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Snacks get summer-ready with fresh fruits and veggies Liberty University

Snacks get summer-ready with fresh fruits and veggies

Taking advantage of summer farmers’ markets and urban gardens, chefs create light, crunchy, crisp and satisfying snacks from carnival cauliflower to garden-fresh gazpacho and panzanella with a twist.

There’s a reason the vegetable crudité platter has never really gone out of style. An array of crisp, garden-fresh spears of carrots and celery with an avalanche of cherry tomatoes surrounding a lake of ranch dip is always a welcome sight at any summer event. Chefs are taking that idea: simple, fresh snacks that highlight produce, and creating brighter and bolder presentations this summer. 

Something unusual sparks up snack cups

Purple carnival cauliflower is the star in individual snack cups created by Cheryl Fliss at Klingberg Family Centers, an alternative school in New Britain, Conn. Fliss found out about the variety from her produce representative, who sends out a weekly “chef’s toy box” with cool fruits and veggies. Fliss ordered the cauliflower right away for the school’s Fresh Fruit & Veggie Program, part of the National School Lunch and Breakfast Program.

As part of the program, “we offer fresh fruits and veggies to the students in the classroom as a mid-morning or afternoon snack,” Fliss says. “We also do Try-Day Friday, where we offer samples of different veggies or fruits that our students would not typically get to try.”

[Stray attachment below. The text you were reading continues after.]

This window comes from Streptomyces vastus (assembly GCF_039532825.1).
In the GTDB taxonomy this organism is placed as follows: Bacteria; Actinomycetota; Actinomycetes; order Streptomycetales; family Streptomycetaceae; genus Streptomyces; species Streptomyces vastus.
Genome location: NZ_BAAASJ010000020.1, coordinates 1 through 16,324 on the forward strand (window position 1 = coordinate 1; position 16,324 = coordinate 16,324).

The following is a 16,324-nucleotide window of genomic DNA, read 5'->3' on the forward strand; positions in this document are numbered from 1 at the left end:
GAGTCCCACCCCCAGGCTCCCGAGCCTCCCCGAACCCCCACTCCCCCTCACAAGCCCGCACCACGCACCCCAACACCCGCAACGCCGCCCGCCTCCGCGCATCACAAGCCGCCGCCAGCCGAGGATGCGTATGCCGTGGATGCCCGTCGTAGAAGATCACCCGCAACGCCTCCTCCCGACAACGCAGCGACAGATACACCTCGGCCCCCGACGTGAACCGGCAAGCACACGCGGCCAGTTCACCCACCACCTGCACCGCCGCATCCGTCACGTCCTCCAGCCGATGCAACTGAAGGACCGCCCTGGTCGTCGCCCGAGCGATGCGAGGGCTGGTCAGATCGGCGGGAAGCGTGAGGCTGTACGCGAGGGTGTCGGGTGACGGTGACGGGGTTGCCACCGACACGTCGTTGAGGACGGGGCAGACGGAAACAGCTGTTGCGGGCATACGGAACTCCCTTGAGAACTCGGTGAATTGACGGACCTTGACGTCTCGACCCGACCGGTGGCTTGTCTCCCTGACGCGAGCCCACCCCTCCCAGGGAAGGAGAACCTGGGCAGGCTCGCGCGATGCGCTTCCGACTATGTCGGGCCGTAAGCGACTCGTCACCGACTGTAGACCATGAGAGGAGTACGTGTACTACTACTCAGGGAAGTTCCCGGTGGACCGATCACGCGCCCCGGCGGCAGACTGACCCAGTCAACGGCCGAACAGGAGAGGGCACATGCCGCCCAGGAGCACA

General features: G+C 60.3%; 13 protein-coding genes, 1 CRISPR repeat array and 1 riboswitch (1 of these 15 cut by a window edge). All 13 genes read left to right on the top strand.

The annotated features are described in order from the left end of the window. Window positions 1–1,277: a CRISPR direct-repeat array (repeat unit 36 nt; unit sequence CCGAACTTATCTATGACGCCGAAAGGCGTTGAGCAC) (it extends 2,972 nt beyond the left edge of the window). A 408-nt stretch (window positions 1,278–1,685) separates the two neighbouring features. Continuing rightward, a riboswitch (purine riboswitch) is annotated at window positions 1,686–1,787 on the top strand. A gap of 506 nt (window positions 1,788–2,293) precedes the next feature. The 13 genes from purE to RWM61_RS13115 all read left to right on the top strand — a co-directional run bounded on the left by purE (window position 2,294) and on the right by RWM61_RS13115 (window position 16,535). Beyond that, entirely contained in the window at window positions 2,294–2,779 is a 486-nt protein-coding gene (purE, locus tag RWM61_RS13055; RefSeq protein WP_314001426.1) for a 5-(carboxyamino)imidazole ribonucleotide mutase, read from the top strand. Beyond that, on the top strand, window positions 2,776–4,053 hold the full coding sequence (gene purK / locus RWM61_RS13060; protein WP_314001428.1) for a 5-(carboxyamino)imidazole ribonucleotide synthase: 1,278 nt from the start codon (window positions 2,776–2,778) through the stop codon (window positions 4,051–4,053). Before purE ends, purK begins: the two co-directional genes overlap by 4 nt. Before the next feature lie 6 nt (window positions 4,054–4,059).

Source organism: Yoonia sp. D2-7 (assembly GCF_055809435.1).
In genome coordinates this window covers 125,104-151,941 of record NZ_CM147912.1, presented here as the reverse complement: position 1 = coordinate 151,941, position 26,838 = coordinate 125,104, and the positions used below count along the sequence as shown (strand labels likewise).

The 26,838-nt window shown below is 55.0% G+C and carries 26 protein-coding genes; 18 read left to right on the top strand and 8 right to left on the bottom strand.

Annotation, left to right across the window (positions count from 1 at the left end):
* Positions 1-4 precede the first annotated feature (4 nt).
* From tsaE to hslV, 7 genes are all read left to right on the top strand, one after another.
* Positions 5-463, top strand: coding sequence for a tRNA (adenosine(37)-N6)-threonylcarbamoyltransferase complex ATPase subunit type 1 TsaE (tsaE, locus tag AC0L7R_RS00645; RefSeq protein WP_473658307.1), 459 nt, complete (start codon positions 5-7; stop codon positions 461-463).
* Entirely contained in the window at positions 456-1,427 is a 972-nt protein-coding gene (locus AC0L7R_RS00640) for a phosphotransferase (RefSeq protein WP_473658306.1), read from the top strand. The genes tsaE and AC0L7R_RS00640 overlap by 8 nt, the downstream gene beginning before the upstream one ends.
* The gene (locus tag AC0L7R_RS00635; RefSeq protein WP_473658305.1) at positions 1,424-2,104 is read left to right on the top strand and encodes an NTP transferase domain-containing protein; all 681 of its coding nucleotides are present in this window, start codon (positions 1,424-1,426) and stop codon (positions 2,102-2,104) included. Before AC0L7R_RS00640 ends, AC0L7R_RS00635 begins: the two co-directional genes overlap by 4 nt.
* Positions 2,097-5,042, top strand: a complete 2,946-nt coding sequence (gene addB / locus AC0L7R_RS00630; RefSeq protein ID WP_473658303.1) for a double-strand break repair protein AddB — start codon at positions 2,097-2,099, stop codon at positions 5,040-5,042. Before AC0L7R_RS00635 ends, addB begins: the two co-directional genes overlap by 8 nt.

In addition to tasting new items, the students also get fact sheets about the new item and receive stickers when they try it (according to many K-12 foodservice pros, including Fliss, stickers go a long way for the littler kids!) 

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If they help grow it, they will try it

Meanwhile, Carrollton (Ga.) City Schools (CCS) isn’t eligible for that fruit and veggie grant, but they’ve still found a way to incorporate more produce into school meals as snacky side dishes, composed salads and breakfast items, focusing on Georgia-grown produce, and even more locally, the 25 learning gardens throughout the district.

Carrollton students get to be very hands-on with the gardens, learning about many styles of gardening, working with tower, hydroponic, aquaponics, vertical, windowsill and raised-bed gardens. It’s part of their education, and has recently been formalized as such.

“Students have been growing lettuce, basil, Brussels sprouts, peas, carrots and more in the school gardens,” says Linette Dodson, Ph.D, RD, LD, director of school nutrition at CCS.

Much of the harvest turns up on the STEMsation salad bar. Roasted broccoli and cauliflower have been popular new items, along with composed kale and collard salads and the “saucy blueberries” on breakfast parfaits have also been a hit. Fresh fruit is a big part of breakfast every day.

Getting students into gardening has already paid off in terms of students’ overall eating habits at school, Dodson says.